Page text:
Hacking inequality

Each week I have the pleasure of meeting quite a few founders who come and talk to us about their ideas. They want to find out more about BGV and I want to help them in whatever way I can, whether or not they go on to become a BGV team. It’s most intense just before our application deadline but we’re always up for a coffee, even when the programme is running.

Recently I’ve noticed a new theme in the ideas people are coming to talk to me about. We usually say that we back ideas in health, education and sustainability which is true, but the motivation of founders is rarely thematic — there’s usually a deeper reason than that they just want to ‘work in education’. The recent change has been that they’re more explicit about the fact that they want to develop a venture that tackles inequality.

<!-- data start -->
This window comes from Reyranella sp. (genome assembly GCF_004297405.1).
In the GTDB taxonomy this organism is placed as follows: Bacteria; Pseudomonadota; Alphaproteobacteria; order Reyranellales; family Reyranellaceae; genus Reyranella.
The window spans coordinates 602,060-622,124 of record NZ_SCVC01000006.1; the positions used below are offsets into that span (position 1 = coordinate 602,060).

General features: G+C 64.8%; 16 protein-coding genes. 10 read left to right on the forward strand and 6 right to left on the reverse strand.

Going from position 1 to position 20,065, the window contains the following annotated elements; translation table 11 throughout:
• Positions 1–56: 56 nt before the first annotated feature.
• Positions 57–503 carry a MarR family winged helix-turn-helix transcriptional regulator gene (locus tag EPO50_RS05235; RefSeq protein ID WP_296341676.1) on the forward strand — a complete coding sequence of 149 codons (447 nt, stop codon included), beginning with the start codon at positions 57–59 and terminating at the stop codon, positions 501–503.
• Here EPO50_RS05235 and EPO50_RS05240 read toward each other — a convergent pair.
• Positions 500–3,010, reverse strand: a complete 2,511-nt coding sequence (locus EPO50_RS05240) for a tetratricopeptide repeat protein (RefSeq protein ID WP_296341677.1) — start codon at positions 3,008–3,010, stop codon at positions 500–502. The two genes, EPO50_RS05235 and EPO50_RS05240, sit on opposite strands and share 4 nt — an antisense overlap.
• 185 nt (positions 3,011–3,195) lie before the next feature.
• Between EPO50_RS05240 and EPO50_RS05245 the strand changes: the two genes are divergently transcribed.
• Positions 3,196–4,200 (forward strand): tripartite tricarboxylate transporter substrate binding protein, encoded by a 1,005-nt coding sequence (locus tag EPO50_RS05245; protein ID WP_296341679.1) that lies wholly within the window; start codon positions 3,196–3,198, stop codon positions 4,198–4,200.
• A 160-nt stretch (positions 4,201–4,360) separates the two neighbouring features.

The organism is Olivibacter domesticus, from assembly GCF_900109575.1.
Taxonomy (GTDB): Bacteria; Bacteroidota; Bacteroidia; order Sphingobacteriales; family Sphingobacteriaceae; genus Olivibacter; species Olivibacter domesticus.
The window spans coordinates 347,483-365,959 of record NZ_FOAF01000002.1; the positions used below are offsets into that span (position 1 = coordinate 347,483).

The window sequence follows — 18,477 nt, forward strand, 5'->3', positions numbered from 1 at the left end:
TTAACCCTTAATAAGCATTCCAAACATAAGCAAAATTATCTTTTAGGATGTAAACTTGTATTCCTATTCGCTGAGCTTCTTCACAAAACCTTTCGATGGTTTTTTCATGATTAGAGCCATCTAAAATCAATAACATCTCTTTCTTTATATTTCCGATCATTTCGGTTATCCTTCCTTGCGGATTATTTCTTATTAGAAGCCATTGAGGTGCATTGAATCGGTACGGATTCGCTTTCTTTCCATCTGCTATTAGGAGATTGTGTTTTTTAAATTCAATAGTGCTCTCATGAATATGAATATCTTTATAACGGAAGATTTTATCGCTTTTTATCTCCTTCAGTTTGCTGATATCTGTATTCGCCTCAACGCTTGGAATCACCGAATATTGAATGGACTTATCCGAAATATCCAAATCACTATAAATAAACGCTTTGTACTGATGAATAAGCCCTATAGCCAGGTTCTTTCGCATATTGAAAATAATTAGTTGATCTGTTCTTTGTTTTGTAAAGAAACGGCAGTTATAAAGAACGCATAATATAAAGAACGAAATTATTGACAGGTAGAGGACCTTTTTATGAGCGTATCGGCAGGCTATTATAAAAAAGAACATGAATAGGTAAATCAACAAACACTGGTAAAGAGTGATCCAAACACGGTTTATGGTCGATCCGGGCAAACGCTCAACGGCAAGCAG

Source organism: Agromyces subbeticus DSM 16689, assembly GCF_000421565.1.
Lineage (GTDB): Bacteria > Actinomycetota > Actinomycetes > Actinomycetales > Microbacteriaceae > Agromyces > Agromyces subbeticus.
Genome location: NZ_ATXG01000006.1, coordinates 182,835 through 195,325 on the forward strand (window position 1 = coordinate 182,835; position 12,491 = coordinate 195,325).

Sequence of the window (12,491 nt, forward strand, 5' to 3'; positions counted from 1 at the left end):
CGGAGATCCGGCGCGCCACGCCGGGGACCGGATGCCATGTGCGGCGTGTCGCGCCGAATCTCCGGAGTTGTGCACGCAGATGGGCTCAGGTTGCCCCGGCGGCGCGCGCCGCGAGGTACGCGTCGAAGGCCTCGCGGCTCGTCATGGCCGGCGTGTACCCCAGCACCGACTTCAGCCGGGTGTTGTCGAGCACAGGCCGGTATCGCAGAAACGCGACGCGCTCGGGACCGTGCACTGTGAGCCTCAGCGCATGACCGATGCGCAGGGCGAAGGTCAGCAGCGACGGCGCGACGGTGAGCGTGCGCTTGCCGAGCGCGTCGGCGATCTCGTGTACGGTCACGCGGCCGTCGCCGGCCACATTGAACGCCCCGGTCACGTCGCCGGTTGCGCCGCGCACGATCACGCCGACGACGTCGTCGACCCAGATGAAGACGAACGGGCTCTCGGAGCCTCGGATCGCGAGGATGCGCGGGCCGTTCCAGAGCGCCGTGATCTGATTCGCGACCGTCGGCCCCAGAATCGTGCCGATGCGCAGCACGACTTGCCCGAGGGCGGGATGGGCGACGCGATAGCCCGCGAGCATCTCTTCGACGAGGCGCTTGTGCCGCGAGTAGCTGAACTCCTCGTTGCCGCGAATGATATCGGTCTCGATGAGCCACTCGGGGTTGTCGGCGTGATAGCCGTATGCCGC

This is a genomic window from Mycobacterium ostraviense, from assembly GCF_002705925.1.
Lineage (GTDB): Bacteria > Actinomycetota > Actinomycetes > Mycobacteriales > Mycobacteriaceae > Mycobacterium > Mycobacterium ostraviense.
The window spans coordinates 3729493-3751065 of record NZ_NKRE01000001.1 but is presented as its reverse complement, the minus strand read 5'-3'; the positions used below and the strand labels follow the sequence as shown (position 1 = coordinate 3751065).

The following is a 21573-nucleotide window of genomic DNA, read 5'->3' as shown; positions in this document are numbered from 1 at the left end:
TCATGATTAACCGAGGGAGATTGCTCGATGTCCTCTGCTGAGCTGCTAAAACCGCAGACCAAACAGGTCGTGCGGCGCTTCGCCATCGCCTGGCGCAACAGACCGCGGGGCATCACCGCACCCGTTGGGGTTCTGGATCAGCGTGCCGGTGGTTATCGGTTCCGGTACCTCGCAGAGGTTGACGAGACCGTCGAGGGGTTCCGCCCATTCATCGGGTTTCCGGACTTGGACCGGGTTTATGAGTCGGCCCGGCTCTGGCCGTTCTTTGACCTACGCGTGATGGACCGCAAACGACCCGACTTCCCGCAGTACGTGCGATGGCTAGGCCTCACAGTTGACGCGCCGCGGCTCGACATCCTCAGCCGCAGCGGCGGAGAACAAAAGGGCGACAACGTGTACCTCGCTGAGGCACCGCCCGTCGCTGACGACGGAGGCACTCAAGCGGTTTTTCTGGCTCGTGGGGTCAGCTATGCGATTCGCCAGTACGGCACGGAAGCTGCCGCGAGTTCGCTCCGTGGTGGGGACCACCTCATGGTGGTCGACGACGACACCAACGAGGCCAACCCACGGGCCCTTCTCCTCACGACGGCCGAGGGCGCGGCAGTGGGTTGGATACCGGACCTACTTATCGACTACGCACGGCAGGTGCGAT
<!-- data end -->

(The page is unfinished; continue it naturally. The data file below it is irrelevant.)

Tech doesn’t have a great reputation here. It’s blamed by some for rising economic inequality, both systematically and as an industry. It doesn’t have a great record for gender equality (although I think that’s starting to change) and there are plenty of allegations of racism and disablism in the industry too. I’m sure there are worse industries but tech has not historically been a shining beacon of hope.

But the sense I get is that more and more people want to change that and actually use technology to address inequalities. I’m not a huge believer in the theory that innovation happens by accident — I think that’s the exception rather than the norm — so it’s heartening to me that founders seem to be putting it front of mind.